When the NFL released their new blackout rules – forcing a team to sell out just 85% of its stadium capacity instead of 100% to air games on television locally, it was seen as a forward-thinking move to help fans. The relaxed blackout rules would theoretically allow most NFL teams to sell a reasonable amount of tickets and allow their own fans who can't afford the hundreds of dollars it costs to send a family to a game to watch their favorite team. It's a win-win situation, right? However, there's been a slight rub.
Only one NFL team has accepted the 85% stadium capacity threshold as opposed to the iron curtain of the 100% sell-out blackout rule. The Tampa Bay Buccaneers.
The Bucs are the only team so far to adopt the new rule. The Colts, Chargers, Jaguars, and Bills have all publicly declared their intentions to keep the old rule in place and blackout games to their own fanbases if necessary unless they reach 100% sell-outs. The Bengals and Dolphins have yet to make a decision on the blackout threshold.
This doesn't make sense to me as a non-billionaire owner. The only potential downfall to relaxing your blackout rules as a franchise is sharing extra revenue with the visiting team beyond whatever threshold you set. For example, in using the new 85% blackout rule, Tampa Bay would have to share extra revenue with a visiting team for the extra 15% of tickets if they sold out.
Is sharing more of the pie for 15% of ticket revenue worth shutting out millions of potential fans in your television market? For everyone but the Buccaneers, the answer is an unequivocal yes.
In Buffalo, that new blackout rule would have theoretically cost the Bills $90,000 per home game if they had sold out every game at 100% capacity. $90,000. The folks in Buffalo talk about "driving additional business platforms" and facing "significant revenue losses." Chargers exects pointed to relying on tickets as a "primary revenue stream." The Colts professed a need to "protect the investments of paying customers."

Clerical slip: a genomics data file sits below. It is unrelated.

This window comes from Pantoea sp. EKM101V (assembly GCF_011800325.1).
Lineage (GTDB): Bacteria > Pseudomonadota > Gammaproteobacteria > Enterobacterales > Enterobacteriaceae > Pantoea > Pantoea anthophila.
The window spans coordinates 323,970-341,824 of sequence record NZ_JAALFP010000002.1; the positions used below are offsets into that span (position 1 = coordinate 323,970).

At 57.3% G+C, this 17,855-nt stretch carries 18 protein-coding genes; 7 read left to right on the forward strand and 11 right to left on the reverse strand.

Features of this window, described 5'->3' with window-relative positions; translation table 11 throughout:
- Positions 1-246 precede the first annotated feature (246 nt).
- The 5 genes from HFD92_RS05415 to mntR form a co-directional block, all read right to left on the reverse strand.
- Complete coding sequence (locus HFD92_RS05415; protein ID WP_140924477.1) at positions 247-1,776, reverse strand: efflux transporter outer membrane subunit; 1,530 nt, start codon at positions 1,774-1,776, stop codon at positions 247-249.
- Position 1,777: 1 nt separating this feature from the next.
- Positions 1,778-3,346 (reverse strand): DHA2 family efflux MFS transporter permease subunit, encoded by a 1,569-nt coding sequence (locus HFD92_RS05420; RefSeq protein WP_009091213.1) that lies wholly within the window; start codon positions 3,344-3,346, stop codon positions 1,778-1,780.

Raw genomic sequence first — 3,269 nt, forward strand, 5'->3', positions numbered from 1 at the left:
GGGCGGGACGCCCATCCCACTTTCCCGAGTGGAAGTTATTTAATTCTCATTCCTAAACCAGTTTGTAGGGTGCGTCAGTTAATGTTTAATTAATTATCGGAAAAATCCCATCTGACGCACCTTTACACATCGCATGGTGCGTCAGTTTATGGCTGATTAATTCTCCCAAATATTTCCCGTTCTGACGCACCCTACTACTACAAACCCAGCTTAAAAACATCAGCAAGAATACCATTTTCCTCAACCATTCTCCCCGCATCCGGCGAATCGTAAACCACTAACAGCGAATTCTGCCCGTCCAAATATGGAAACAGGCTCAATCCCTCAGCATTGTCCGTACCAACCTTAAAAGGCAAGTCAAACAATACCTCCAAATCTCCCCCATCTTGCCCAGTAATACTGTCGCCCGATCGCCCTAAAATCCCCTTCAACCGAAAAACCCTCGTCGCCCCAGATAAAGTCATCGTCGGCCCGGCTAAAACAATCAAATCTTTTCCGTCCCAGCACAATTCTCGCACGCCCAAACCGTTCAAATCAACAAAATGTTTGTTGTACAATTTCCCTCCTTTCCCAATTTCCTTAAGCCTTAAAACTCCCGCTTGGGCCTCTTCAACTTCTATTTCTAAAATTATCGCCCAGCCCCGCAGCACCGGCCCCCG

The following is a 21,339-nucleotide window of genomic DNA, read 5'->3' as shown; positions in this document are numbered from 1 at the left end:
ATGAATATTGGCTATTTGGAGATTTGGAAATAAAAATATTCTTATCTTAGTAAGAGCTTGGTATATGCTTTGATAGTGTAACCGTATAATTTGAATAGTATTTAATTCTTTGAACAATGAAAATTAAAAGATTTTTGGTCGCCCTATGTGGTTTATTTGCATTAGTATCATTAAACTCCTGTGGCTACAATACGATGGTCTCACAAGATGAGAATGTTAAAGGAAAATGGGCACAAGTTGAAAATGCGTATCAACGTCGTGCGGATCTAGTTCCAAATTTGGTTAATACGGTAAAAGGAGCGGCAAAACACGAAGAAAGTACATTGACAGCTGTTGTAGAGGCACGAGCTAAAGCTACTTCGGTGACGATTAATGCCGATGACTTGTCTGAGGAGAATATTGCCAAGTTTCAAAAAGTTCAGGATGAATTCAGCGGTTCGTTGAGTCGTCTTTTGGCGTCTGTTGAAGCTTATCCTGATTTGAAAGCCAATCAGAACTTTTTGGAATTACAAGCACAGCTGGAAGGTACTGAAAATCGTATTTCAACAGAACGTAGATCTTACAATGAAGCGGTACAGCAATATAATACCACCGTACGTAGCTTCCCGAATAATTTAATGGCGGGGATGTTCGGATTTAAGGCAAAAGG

It doesn't mesh with the facts of the business of the NFL.
The average NFL team is worth $1.04 BILLION dollars according to Forbes. Thanks to insanely high television revenues, the real primary source of income for the NFL, that number and incomes for each NFL team will continue to rise. After the 2013 season, the total income for the NFL from Fox, CBS, and NBC will go up by over one billion dollars to $3.1 billion per year. That's not to mention the new MNF contract that'll add another $1.9 billion.
Consider last January when the Green Bay Packers released their financial report as a publicly owned team. The team made $95.8 million in network money and $141.6 million dollars of shared revenue dollars. I'd encourage anyone really interested in this subject to read this Harvard Sports Analysis paper built off the public Packers financials and examining the business of the NFL. In 2009, the Packers made twice the amount of money from national television and radio contracts than they did local ticket revenue. All told, only 40% of Green Bay's revenue was made locally (tickets, luxury boxes, local media, sponsorship, etc.) and the other 60% came from the NFL's shared national revenue and licensing.
So roughly 60% of a team's revenue is made from shared NFL revenue, which reaches into nine figures annually. And the Buffalo Bills are telling fans they can't televise games to families who simply can't get to the stadium because of $90,000 per home game. Pathetic. It's nothing but pulling the wool over the eyes of their own fans.
Instead of these teams liberating their fanbases from a strict, out-of-touch blackout policy, these teams insist on sticking to the hard line. The Bucs and their franchise should be applauded for being the only franchise so far to actually use these new rules to benefit their entire fanbase.
And for those other franchises that have been plagued by blackout drama in the past, it just confirms what the majority of these owners are all about. When it comes to choosing to protect their bottom dollar or help their own fans, you'll know where their heart lies.